Green has a longer tradition.


https://www.duolingo.com/profile/NickGiorgio

Indossiamo rosa mercoledì.


https://www.duolingo.com/profile/MariaKitsune

And if I want to say that I eat wednesday cheese how should i say?


https://www.duolingo.com/profile/zimtladen

Wednesday cheese or Wensleydale cheese?


https://www.duolingo.com/profile/RuthTamburro

Is there a reason why this sentence can't be translated as "We'll eat cheese on Wednesday"? Thankyou for your help and your fantastic site.


https://www.duolingo.com/profile/bonbayel

I think that is the correct way to say it in English (now that I've leather that it means 'this coming Wednesday.' You need to express some form if future here in English. Even 'We're eating cheese on Wednesday' would do.


https://www.duolingo.com/profile/judithmack

The Italian "Mangiamo il formaggio mercoledì" is using the present tense to indicate the near future and we can do the same in translating it into English: "We're eating (the) cheese on Wednesday".

"We'll eat ..." has the same meaning.


https://www.duolingo.com/profile/RuthTamburro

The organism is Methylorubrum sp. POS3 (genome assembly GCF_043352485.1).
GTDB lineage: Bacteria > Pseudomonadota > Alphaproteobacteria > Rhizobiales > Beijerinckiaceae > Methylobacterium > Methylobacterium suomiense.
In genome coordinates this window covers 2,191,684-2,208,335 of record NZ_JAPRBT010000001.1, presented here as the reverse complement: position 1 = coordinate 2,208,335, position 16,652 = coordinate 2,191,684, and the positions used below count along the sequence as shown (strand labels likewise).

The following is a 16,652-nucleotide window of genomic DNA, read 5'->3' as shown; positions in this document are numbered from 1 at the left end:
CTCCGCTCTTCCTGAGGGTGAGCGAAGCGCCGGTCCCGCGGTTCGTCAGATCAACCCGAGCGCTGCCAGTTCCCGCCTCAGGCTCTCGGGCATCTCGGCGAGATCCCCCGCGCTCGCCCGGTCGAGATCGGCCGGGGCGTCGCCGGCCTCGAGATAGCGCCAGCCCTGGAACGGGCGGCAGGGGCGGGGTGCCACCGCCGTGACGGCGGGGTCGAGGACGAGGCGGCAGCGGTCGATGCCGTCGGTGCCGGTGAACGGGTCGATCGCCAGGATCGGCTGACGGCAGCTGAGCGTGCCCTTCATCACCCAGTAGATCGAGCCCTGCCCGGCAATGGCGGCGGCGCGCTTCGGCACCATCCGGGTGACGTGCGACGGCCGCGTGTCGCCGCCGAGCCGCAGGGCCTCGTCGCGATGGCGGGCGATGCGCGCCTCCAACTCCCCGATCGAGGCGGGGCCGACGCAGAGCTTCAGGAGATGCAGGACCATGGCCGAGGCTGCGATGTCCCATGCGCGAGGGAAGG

It can also be" we'll eat the cheese on Wednesday".


https://www.duolingo.com/profile/Germanlehrerlsu

And woe to anyone who dares eat it on any other day!


https://www.duolingo.com/profile/Helli247

Il mercoledi portiamo rosa


https://www.duolingo.com/profile/OVgVBDxe

Still waiting for a "taglio il formaggio" sentence...


https://www.duolingo.com/profile/WolkZayets

Mamma mia, chi ha tagliato il formaggio?


https://www.duolingo.com/profile/TheKirwinator

No! You eat the cheese on TUESDAY! get it right, golleeeee


https://www.duolingo.com/profile/Dawr3434

Some of these sentences are so eccentric


https://www.duolingo.com/profile/Passanessi

Cheese Wednesdays are the jealous siblings of taco Tuesdays.


https://www.duolingo.com/profile/danabanov

In English "the" is not necessary: "We eat cheese on Wednesday."


https://www.duolingo.com/profile/Jae633849

Perché si deve aspettare fino a mercoledì per mangiare il formaggio?


https://www.duolingo.com/profile/Ella_Wren

Only Wednesday? ;)


https://www.duolingo.com/profile/WolkZayets

That's special Wednesday cheese specially offered on Wednesday by Mr. Wednesdaydale of Wednesdaydale's Cheese Emporium :)


https://www.duolingo.com/profile/Nicole_Di_Kansas

Il mercoledì indossiamo rosa.


https://www.duolingo.com/profile/EkaterinaK282095

I do not get the preposition or its absence before days of week. Why "giovedi" is right as "on thirsdays" and here "mercoledi" is just "on wednesday"


https://www.duolingo.com/profile/judithmack

"On Thursdays" is "il giovedì".


https://www.duolingo.com/profile/Nick859481

And brains on Sunday